Iraqis have no idea when both the US and Iran have agreed to throw their combined support behind Nouri al-Maliki's candidacy for Prime Minister . The leader of the State of Law coalition has never been a 'key ally' to Tehran or Washington. In fact, he has probably been more of a source of concern for both.
The US and Iran have managed to align their interests on the future of Iraq, despite their clashes over many issues.
The US accuses Iran of supporting armed groups in Iraq, Lebanon, Palestine and Afghanistan. Iran is critical about Washington's stances on Israel at the expense of its neighbours' interests. The Iranians recently detained three US citizens who crossed the border, who it accuses of spying. Iran's nuclear ambitions also remain on the US file.
Salah Hemeid (Al-Ahram Weekly) runs through a number of possibilities on what's taking place (including that the stalemate lives on). As Azzaman notes, many rumors are flying around and they provide a list of some of the more popular ones:

· The crime of killing medical doctors is back in Baghdad in full force.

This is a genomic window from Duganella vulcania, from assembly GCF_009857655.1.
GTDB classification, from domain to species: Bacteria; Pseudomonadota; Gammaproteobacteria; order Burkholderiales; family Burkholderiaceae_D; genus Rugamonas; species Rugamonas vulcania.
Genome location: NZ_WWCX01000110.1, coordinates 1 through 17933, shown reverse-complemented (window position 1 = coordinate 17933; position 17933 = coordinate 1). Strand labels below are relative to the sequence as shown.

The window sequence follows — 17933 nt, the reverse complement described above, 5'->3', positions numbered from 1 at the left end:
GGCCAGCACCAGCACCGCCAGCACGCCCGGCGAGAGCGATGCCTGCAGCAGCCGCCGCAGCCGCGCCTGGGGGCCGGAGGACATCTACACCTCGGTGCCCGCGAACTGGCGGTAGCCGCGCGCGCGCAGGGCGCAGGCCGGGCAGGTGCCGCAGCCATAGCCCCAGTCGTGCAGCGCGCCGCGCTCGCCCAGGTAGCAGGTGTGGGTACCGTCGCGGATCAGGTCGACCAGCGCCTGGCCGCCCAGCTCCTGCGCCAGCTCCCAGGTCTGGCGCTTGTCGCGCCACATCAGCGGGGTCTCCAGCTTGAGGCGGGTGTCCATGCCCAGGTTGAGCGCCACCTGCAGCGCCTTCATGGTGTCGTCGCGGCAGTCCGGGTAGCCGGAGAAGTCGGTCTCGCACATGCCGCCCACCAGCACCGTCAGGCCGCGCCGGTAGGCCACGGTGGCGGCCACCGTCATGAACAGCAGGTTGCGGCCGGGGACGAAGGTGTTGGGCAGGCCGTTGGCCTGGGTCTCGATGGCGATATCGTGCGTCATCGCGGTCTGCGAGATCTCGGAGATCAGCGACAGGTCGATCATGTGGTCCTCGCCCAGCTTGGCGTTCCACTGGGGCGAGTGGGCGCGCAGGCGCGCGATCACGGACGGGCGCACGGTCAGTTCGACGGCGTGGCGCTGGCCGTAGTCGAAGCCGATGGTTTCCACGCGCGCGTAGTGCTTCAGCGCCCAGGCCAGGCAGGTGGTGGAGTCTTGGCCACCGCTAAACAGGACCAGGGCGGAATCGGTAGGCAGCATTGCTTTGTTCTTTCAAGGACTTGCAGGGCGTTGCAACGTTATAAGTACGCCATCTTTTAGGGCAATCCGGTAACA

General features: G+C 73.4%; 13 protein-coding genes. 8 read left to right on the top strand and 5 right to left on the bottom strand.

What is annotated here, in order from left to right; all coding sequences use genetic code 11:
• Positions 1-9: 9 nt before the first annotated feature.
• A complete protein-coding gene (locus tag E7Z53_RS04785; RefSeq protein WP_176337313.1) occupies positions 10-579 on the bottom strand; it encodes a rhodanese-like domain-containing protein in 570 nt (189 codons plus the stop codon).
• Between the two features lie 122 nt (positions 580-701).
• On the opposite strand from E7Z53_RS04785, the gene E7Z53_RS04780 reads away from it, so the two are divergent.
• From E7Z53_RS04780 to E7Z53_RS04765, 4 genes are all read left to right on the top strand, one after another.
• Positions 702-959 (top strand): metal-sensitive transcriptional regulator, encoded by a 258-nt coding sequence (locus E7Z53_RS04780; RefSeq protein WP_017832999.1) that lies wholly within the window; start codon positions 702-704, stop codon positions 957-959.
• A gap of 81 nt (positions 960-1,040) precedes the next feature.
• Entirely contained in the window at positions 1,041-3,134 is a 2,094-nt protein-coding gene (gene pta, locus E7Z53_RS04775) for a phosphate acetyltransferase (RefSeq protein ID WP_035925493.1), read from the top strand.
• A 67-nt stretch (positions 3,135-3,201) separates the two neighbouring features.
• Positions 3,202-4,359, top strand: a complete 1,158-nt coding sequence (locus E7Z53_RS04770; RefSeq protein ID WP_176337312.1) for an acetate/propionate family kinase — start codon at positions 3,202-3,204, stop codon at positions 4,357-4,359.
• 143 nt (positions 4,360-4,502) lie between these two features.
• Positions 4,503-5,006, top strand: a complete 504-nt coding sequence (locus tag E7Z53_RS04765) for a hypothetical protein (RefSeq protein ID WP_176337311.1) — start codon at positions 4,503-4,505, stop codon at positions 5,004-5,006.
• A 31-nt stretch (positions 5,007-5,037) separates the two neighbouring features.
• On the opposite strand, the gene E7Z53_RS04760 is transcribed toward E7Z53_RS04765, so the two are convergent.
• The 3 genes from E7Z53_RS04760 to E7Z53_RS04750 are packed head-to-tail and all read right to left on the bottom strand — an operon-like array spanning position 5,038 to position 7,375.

· Al-Qaeda is luring Sahwa Councils -- the Sunni militia the U.S. raised and armed -- by paying them salaries higher than those the U.S. offers.

· The Iraqi army is asking U.S. troops to extend their occupation of the country for another decade. The reason is that the army comprises mainly candidates from sectarian parties who are not capable of guarding the country.

· Iran wants free shipments of Iraqi oil in return for compensations of the 1991 Gulf War.

· The bombing of fixed U.S. military bases is easier than smoking a cigarette.

· Militia leaders have returned to Baghdad camouflaged in parliamentary garb and quiet and moderate turbans.